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Even though this sounds pretty straightforward, there are always challenges with these formulations. The Duochrome formulations are still somewhat experimental. There is a tendency for the colorants to interact with the normal paste. In the final image there can be a formation of a lot of tiny spots which we refer to as mottle. To reduce that effect we need to add surfactants, but the use of that also has some side effects. It’s as fun as it is experimental as it is challenging!
Light painting does actually work well with this film and I was pleased with the results when working with the Polaroid App! I used a small light and exposed it at various points on a model for 15-20 seconds.
Double exposures are kind of tricky on this film and for me it worked best with no flash, and with both images having many points of contrast, ranging from dark & underexposed to normal lighting scenarios.
This film did not do well for me personally in bright, hot, outdoor light and environment. Even regular images without flash & with auto-exposure come out with the sunspot mottling, and are often overexposed in their final development phase. Again, the best results were done at night or in-studio with more controlled lighting and temperatures.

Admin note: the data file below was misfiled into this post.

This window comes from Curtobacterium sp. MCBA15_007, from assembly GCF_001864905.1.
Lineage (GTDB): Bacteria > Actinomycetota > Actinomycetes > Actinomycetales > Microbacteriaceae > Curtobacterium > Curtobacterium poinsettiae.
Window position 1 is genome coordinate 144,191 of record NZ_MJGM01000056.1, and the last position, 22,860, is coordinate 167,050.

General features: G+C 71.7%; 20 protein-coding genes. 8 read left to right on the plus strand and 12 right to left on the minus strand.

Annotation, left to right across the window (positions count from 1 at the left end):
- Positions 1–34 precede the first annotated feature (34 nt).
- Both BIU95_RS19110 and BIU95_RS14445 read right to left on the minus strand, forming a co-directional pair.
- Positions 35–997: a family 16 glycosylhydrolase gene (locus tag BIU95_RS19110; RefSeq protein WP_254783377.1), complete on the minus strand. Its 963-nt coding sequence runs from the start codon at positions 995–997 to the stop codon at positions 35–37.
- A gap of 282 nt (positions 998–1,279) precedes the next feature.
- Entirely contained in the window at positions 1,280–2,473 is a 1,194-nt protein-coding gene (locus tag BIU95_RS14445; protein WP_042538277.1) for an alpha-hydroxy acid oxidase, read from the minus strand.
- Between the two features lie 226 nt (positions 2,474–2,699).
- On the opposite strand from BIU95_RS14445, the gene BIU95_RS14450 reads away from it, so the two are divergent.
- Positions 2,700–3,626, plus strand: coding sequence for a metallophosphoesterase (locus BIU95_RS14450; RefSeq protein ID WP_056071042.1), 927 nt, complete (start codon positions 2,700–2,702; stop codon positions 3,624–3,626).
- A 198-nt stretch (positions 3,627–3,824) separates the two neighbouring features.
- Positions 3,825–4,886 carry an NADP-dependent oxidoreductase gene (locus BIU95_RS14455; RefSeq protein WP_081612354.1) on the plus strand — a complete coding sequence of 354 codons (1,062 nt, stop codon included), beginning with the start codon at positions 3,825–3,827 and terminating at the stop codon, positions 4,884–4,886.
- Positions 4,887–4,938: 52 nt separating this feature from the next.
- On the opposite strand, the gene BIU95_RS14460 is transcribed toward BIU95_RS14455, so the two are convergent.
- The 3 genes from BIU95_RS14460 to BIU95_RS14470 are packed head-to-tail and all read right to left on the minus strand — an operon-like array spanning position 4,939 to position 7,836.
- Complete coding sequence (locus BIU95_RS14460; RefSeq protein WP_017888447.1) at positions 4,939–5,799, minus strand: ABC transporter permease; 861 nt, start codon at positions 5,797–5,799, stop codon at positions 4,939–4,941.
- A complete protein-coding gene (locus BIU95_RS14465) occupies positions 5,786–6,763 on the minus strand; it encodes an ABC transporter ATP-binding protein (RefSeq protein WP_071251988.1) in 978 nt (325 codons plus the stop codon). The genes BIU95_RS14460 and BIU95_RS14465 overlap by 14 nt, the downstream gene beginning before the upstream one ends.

The more shadow there is the better. The picture will look more striking the more there is a difference between the light and shadow.
I found that no matter the shooting conditions, the color is very consistent, but perhaps avoid very strong lights if details are what you’re looking for… Otherwise go for it if you’re looking for very strong/sharp lines and shadows.
I found that results were more interesting with the subject quite close (maybe a bit over arm’s length), against solid, strong backgrounds that don’t detract from the foreground.
In my opinion, the ideal buildings for this photography are the sharpest and most angular ones. They create more multifaceted shadows.Alternatively, low buildings placed in open spaces are also powerful, as they cast very large shadows on the ground, which are captured well with this film.
The shadows must be very contrasted. I recommend underexposing the photo to have darker shadows that enhance the lines of the architecture, though be careful, as you don’t want to lose too much detail in the highlights. (You’ll have to dial back the exposure manually on your Polaroid camera.)
This film develops faster and is sensitive to light. To get a brighter green, shoot with early morning light. However, I prefer that denser green, so I shot in the early afternoon (and again, underexposed in both cases).